There comes the moment in the life of every well-nourished child that grows up in a country like ours when they see magazine pictures of starving, most of the time dark-skinned, children of their age, while sitting at the dinner table with a puzzled look upon their face. At this point their parents would then tell them about the injustice in the world.
For the likes of us, hunger only appears in the form of our body signaling us that it is high time we went for lunch, while elsewhere people are dying of it. One out of nine people on this planet — in fact 795 million worldwide — do not have enough to eat, according to statisticians of the UN World Food Programme. However, the number has been shrinking by 216 million ever since 1990.
The most dreadful, deadliest kind of hunger is widespread famines. The last major disaster of this kind took place in Somalia in 2011, with an estimated death toll of 250,000 — almost 5 percent of the nation’s population. However, other historic incidents from the 20th century dwarf this figure. Since 1920 more than 70 million people have died in famines, almost half of which were Chinese falling victim to Mao’s Great Leap Forward into the abyss, while Stalin’s deadly forced collectivization policy, which mostly took place in the territories of today’s Ukraine and Kazakhstan, accounts for another fourth. Between 1920 and 1970, 529 out of 100,000 people worldwide died in famines per decade on average. However, this number shrunk to just 3 out of 100,000 from 2000 to 2009.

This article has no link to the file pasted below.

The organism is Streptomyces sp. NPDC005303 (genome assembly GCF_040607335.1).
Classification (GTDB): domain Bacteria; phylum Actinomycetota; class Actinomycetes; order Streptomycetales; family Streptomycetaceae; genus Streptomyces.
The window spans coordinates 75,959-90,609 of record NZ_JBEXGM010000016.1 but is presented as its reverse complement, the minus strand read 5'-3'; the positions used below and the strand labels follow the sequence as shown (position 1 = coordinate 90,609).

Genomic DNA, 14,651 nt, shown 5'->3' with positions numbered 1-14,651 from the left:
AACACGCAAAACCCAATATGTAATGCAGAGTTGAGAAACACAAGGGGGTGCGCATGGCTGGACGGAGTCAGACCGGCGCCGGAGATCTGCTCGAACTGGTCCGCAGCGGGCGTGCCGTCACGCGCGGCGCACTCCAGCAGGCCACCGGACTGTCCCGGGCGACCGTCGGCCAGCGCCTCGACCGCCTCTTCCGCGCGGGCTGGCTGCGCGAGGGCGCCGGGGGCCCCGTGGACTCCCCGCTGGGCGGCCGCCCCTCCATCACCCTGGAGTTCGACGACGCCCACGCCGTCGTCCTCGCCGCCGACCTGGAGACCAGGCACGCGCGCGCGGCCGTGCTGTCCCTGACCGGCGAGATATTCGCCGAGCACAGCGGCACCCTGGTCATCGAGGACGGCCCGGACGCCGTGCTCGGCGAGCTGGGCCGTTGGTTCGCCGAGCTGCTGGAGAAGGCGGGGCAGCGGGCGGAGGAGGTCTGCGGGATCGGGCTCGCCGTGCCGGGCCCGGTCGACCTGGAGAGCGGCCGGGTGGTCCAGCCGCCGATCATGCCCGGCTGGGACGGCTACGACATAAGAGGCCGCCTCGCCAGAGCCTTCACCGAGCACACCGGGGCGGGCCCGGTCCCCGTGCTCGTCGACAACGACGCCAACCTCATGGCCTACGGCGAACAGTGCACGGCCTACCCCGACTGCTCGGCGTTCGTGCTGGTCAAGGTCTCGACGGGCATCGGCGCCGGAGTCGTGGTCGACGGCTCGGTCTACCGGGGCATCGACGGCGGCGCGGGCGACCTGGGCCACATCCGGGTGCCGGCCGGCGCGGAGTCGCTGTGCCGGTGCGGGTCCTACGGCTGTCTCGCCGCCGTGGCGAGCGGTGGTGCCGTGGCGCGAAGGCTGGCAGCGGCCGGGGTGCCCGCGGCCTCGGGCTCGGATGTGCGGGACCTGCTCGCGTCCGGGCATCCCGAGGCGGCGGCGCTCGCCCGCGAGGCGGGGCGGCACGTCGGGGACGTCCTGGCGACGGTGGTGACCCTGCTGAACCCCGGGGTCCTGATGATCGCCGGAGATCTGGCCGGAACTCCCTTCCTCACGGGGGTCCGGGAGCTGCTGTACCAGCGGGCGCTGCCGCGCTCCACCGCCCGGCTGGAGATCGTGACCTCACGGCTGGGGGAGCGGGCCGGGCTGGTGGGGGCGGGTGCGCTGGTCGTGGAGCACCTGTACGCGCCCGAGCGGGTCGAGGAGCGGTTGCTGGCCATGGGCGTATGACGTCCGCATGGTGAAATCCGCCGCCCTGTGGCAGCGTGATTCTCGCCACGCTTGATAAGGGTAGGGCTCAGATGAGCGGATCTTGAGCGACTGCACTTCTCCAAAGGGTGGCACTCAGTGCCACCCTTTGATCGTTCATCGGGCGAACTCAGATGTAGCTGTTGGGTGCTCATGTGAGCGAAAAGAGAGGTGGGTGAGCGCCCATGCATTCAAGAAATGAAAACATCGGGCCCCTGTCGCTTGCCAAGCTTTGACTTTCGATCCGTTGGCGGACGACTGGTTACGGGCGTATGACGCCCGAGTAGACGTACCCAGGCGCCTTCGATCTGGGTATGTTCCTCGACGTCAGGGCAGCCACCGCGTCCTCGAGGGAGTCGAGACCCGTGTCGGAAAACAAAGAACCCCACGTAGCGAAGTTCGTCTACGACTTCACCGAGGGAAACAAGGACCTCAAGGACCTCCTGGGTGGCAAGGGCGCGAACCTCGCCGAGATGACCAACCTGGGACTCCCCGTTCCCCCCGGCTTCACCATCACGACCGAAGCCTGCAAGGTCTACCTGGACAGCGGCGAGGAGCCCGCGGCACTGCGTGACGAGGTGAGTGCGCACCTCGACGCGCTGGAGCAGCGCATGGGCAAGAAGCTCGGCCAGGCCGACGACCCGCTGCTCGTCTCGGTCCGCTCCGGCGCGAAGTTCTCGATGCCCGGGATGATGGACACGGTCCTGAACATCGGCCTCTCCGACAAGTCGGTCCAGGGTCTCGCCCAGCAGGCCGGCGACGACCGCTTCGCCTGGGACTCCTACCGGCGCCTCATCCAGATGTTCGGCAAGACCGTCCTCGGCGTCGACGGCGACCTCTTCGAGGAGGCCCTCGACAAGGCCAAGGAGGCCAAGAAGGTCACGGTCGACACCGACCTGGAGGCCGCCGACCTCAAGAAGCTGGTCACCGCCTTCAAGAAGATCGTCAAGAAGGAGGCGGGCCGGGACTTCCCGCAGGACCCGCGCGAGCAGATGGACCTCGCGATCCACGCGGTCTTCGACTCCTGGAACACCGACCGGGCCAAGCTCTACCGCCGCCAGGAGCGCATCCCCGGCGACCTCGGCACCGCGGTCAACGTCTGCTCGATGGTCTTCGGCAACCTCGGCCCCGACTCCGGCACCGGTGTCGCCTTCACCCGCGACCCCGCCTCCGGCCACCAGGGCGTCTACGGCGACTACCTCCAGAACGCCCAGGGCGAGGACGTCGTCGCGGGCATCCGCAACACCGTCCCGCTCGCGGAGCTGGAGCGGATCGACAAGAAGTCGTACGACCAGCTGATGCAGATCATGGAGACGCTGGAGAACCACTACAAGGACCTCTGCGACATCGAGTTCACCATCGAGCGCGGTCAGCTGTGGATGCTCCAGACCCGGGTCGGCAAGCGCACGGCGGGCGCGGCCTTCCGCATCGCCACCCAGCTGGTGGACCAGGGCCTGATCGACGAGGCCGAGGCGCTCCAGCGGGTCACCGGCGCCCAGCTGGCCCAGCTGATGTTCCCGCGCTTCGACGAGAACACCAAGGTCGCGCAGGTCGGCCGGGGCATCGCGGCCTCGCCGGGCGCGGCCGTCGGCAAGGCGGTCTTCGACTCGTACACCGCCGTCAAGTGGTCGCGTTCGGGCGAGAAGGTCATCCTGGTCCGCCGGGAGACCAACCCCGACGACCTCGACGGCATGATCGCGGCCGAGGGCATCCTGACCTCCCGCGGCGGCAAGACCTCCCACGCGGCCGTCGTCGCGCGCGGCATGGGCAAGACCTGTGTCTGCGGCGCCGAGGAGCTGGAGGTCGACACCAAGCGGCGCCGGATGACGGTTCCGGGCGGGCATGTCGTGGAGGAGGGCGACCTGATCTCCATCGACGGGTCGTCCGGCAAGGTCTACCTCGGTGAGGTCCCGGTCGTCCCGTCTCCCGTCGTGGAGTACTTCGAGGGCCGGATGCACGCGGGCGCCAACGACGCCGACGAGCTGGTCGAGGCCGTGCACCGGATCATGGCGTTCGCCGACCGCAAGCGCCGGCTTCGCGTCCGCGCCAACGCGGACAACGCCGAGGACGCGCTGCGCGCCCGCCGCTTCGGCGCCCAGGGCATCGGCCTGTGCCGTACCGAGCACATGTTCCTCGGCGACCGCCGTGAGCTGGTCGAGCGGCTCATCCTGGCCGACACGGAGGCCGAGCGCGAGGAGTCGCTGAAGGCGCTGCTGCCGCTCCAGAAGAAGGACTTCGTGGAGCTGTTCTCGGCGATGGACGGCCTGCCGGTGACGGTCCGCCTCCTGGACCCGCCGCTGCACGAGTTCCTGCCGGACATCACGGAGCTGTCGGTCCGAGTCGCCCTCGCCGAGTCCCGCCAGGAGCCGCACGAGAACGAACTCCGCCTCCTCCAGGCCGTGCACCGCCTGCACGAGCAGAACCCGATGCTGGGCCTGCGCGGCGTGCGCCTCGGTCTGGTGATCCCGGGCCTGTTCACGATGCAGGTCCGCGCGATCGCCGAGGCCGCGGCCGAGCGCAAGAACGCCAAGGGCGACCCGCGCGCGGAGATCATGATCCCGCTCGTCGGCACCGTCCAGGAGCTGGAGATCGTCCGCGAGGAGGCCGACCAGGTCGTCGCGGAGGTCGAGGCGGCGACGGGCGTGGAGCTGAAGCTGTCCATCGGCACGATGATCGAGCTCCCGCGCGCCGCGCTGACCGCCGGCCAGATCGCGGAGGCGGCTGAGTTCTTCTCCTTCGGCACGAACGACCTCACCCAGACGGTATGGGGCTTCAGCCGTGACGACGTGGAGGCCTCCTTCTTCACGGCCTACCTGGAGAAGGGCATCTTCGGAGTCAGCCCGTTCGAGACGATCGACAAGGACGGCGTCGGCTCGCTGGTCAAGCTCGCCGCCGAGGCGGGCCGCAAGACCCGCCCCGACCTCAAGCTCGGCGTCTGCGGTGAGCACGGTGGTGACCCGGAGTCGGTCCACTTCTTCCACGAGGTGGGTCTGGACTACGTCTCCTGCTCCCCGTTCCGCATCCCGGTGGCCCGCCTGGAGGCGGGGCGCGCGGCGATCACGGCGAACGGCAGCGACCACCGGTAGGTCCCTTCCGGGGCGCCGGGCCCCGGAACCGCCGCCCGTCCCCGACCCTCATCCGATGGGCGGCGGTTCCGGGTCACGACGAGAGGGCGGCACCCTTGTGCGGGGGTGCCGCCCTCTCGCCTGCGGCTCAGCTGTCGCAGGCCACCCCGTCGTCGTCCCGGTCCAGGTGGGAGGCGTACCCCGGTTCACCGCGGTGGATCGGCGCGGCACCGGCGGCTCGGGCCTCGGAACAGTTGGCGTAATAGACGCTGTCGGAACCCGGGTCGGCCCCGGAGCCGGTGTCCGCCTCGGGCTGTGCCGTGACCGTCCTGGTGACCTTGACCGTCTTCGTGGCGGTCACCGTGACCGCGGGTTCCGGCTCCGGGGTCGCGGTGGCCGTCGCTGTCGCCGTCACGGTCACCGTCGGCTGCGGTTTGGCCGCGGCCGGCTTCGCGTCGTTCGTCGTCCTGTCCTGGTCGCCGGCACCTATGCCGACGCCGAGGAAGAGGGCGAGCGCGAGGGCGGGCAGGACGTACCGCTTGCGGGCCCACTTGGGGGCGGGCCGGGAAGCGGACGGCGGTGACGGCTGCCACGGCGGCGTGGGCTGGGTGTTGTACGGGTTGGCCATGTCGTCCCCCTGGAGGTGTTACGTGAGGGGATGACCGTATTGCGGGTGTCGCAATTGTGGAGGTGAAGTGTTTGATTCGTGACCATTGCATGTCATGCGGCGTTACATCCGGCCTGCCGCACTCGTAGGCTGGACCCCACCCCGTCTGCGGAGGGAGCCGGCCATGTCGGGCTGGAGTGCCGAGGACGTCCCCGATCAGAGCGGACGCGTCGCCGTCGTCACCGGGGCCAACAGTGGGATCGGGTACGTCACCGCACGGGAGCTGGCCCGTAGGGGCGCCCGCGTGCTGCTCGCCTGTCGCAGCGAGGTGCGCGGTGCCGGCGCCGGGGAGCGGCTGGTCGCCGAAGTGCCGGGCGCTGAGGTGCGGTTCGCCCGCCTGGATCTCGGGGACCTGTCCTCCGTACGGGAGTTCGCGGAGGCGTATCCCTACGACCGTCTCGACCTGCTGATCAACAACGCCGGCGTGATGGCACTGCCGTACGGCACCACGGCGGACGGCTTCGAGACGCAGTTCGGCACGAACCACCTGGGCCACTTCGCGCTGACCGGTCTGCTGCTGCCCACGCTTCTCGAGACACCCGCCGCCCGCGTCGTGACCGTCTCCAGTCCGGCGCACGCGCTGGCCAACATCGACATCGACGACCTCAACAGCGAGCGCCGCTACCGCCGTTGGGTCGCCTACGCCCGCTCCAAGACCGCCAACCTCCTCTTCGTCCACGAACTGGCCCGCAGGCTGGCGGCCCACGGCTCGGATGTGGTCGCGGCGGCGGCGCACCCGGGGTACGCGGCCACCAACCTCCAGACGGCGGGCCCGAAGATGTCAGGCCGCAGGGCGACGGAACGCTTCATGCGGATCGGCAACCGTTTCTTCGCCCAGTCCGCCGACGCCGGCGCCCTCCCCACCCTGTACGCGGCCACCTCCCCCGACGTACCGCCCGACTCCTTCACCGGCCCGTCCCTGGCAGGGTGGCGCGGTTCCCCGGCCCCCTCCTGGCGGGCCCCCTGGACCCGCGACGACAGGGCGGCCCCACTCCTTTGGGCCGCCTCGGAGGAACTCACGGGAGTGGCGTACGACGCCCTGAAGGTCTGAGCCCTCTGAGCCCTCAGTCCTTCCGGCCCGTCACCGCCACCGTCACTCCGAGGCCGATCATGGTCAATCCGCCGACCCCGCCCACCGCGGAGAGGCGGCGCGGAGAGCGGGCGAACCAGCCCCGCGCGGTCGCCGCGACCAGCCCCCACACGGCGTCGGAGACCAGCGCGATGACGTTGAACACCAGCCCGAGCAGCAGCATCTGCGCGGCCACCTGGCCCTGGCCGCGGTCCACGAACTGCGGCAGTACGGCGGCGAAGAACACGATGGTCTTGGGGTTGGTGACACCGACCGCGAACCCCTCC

In all regions of the world, food safety and availability of calories per capita have tremendously increased over the last 50 years. Despite more and more people populating the earth, there is also more food available per capita than before. Hunger is ‘the world’s biggest problem that is actually solvable’, according to the UN. (It does not say which one is the biggest unsolvable one, though. Climate change perhaps? Or Trump? Other suggestions?)
This post is brought to you in collaboration with German news magazine DER SPIEGEL. The chart and text were first published by German journalist and author Guido Mingels. It is available as a book here. As always, our charts are free to use and share, just quote DER SPIEGEL/Statista as the source and include a backlink to the graphic's URL (this page).